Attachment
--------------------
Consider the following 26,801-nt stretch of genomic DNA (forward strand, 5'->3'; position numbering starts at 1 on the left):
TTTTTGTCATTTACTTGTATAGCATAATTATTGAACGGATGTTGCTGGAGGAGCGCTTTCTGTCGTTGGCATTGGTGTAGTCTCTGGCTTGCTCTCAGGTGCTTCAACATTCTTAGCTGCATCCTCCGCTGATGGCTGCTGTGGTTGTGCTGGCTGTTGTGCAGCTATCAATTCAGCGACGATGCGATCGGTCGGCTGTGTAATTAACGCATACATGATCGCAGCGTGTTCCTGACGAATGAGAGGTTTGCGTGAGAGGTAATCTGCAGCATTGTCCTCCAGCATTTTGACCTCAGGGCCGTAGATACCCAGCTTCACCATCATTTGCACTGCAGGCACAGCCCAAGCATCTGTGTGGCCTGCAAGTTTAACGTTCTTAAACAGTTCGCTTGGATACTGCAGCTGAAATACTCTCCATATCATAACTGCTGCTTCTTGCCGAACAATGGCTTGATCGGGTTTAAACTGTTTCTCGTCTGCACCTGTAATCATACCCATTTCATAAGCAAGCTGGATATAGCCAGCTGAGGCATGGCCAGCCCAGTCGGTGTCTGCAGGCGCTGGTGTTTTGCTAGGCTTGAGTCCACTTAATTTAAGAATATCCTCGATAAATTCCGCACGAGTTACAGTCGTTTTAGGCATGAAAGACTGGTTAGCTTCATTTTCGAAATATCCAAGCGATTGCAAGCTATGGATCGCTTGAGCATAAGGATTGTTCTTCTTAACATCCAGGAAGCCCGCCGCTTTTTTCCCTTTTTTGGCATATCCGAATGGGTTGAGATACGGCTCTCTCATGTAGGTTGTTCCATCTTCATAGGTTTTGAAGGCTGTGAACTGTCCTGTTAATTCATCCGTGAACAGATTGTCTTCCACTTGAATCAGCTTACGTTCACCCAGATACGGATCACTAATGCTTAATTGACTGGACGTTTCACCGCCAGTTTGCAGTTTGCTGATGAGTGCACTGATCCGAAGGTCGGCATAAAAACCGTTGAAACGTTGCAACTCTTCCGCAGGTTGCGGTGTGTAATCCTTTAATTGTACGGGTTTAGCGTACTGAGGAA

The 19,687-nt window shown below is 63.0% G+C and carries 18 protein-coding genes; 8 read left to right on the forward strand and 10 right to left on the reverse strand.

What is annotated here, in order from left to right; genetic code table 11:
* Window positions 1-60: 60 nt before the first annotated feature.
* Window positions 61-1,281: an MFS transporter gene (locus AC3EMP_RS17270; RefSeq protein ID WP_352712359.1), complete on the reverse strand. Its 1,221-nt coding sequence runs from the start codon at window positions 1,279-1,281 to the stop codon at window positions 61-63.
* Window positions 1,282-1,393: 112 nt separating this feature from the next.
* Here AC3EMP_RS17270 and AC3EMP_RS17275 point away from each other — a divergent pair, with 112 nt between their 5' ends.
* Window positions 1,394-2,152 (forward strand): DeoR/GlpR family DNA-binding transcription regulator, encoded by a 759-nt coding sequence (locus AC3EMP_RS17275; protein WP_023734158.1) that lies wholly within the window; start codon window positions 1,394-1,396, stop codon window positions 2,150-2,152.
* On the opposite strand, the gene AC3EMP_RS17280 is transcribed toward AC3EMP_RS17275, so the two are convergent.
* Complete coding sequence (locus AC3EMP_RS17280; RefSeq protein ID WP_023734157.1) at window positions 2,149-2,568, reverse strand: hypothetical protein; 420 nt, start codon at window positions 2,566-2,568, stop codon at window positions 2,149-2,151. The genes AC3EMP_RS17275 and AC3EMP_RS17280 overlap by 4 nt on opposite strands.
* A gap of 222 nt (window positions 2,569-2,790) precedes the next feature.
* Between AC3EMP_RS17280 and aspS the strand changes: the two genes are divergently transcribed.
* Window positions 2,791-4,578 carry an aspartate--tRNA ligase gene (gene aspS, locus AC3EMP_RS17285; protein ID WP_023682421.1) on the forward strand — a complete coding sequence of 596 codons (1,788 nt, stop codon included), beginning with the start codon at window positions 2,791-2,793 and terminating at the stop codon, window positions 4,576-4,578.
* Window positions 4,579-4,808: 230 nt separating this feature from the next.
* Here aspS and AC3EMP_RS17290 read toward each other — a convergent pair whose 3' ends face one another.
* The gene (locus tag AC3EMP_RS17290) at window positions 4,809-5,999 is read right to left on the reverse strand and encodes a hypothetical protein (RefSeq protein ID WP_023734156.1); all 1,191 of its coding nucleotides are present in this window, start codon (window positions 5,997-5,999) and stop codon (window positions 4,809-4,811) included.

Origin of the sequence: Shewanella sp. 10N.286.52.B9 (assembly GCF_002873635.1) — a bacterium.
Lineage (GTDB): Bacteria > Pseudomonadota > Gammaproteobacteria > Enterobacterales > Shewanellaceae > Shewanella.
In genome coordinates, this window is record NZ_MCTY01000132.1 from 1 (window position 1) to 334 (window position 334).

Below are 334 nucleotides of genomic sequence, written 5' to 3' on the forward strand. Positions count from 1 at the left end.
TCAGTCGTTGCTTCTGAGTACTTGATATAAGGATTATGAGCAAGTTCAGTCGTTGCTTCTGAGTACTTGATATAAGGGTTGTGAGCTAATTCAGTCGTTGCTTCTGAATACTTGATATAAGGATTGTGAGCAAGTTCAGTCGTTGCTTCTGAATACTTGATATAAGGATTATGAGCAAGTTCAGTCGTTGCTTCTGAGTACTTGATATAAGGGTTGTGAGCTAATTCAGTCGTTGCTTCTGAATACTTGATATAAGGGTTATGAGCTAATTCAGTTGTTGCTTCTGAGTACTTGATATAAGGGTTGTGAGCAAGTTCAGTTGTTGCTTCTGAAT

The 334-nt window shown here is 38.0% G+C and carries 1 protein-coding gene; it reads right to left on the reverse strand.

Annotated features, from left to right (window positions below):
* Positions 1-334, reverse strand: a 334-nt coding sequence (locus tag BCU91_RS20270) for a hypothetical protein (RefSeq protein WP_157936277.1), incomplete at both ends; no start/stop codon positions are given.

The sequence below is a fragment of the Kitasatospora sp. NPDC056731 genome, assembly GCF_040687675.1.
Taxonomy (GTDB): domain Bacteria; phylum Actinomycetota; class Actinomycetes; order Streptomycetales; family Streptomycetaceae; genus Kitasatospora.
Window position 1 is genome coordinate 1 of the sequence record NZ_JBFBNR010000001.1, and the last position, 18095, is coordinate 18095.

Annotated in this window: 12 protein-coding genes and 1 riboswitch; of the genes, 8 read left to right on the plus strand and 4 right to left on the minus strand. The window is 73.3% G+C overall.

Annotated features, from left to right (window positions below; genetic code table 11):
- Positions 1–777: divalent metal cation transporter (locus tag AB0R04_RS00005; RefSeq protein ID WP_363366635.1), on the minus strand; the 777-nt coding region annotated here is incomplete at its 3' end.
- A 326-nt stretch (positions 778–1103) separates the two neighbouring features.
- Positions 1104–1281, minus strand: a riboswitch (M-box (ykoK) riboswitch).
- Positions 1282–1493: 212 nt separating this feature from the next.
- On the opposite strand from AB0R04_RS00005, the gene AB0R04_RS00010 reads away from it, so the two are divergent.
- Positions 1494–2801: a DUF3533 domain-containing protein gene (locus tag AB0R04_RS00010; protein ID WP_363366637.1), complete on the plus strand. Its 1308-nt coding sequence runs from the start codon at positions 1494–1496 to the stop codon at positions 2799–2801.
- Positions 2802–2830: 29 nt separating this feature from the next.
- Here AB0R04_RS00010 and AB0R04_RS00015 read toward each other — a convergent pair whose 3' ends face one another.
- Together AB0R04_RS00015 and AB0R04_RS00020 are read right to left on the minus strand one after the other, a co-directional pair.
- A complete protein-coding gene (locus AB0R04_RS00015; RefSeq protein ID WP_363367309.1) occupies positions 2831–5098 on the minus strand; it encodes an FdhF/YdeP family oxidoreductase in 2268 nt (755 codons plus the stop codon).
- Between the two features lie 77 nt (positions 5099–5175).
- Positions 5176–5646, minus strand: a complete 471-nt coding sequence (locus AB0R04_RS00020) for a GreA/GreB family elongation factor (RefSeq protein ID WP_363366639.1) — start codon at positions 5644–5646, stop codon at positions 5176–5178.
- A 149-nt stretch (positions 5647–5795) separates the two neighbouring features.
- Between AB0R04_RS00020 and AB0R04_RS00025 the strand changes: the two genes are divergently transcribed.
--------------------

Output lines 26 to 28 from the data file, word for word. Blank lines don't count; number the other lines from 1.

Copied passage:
The sequence below is a fragment of the Kitasatospora sp. NPDC056731 genome, assembly GCF_040687675.1.
Taxonomy (GTDB): domain Bacteria; phylum Actinomycetota; class Actinomycetes; order Streptomycetales; family Streptomycetaceae; genus Kitasatospora.
Window position 1 is genome coordinate 1 of the sequence record NZ_JBFBNR010000001.1, and the last position, 18095, is coordinate 18095.